What leaders can do differently

“I often hear leaders say: ‘I don’t do emotions,’,” Herbst said.

“How can you lead people if you are not in touch with your own emotions and don’t connect with others emotionally? Leaders should let people talk, and also say they, themselves, struggle sometimes. Because, we all do. Leaders need to show vulnerability. That is how you make space for people to say they are not coping – they need help.”

There is a perception that senior leaders should get the job done, no matter what. Deloitte found in 2021 that among senior leaders:

• 82% regularly finish work feeling mentally and physically exhausted;

• 43% report increased irritability;

• 59% are unable to relax;

• 38% have reduced energy; and

• 49% have difficulty sleeping.

“So, how many leaders sleep seven to eight hours? Because that’s what neuroscience tells us you need. Otherwise you don’t get enough REM sleep. You can’t solve problems. You remain in a state of anxiety and stress, and it leads to burnout.”

Stop glorifying being busy and slow down

Mental detachment is just as important. Staff and leaders alike need to take weekends off and regularly take leave, and when they do, disconnect from work completely. And there should be no stigma about it.

“When we arrive at work on a Monday, we start telling people how much we worked over the weekend. Leaders can break that by saying: ‘I rested this weekend, I slept, and I hope you did the same’. But also by making sure staff are not overloaded with work requiring them to put in extra time.”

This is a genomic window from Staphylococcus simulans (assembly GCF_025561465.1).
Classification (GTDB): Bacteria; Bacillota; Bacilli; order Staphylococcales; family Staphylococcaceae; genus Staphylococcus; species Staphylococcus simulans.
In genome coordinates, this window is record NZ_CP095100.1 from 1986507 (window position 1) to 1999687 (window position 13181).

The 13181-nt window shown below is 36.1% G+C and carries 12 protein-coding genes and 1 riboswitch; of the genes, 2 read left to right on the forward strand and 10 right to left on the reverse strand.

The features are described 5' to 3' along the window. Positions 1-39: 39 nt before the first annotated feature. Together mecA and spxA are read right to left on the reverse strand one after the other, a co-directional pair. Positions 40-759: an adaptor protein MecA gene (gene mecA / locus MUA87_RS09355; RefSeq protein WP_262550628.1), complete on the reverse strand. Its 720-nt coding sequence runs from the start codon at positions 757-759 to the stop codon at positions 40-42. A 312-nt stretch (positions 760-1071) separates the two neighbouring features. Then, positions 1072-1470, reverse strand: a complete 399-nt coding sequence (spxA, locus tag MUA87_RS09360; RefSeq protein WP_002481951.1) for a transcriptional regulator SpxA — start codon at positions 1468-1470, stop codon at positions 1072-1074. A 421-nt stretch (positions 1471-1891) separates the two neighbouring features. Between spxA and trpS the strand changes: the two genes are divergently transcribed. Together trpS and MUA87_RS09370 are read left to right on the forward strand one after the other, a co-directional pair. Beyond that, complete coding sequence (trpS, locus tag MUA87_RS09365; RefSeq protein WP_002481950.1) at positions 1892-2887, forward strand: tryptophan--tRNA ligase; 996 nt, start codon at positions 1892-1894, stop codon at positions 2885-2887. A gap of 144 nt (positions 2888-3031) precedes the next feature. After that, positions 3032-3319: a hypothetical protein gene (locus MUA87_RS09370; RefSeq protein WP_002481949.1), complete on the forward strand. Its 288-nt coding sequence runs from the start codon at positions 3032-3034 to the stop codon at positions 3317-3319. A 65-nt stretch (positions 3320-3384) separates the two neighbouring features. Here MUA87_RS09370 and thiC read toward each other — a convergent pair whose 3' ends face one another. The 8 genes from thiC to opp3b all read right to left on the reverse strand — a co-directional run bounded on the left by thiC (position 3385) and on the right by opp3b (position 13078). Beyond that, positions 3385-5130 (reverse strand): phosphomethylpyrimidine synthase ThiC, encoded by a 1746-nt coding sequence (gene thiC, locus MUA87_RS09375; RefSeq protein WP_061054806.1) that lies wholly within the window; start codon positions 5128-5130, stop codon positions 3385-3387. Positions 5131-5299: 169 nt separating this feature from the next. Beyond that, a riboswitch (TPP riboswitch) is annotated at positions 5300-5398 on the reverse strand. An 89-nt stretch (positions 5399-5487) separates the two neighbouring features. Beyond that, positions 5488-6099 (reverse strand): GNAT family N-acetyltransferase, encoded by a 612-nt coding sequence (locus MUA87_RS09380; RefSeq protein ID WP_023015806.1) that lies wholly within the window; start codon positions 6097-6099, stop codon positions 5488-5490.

Herbst pointed to the 2016 book by Professors Maggie Berg and Barbara Seeber, The Slow Professor: Challenging the culture of speed in the academy.

“Slow scholarship prioritises caring and allows us time to think, plan and work well, and has the transformative potential to make higher education institutions places where the whole learning community can collectively and collaboratively thrive,” she said.

“And, in this case, the individual needs to take responsibility and push back against the system. The authors speak of ‘professorial activism’, which entails saying no to unreasonable demands. Staff should speak up and speak out.”

Take the first step

Herbst said she knows it’s extremely complicated to run a university nowadays, but university leaders should prioritise wellness.

“Just start somewhere: put one protective factor in place, and invite others into the conversation. You don’t need a large budget for that; you just need a change of heart.

“Leaders should co-create wellness solutions with staff and students. Don’t try and do it alone. Use the creative and collective intelligence in the system.”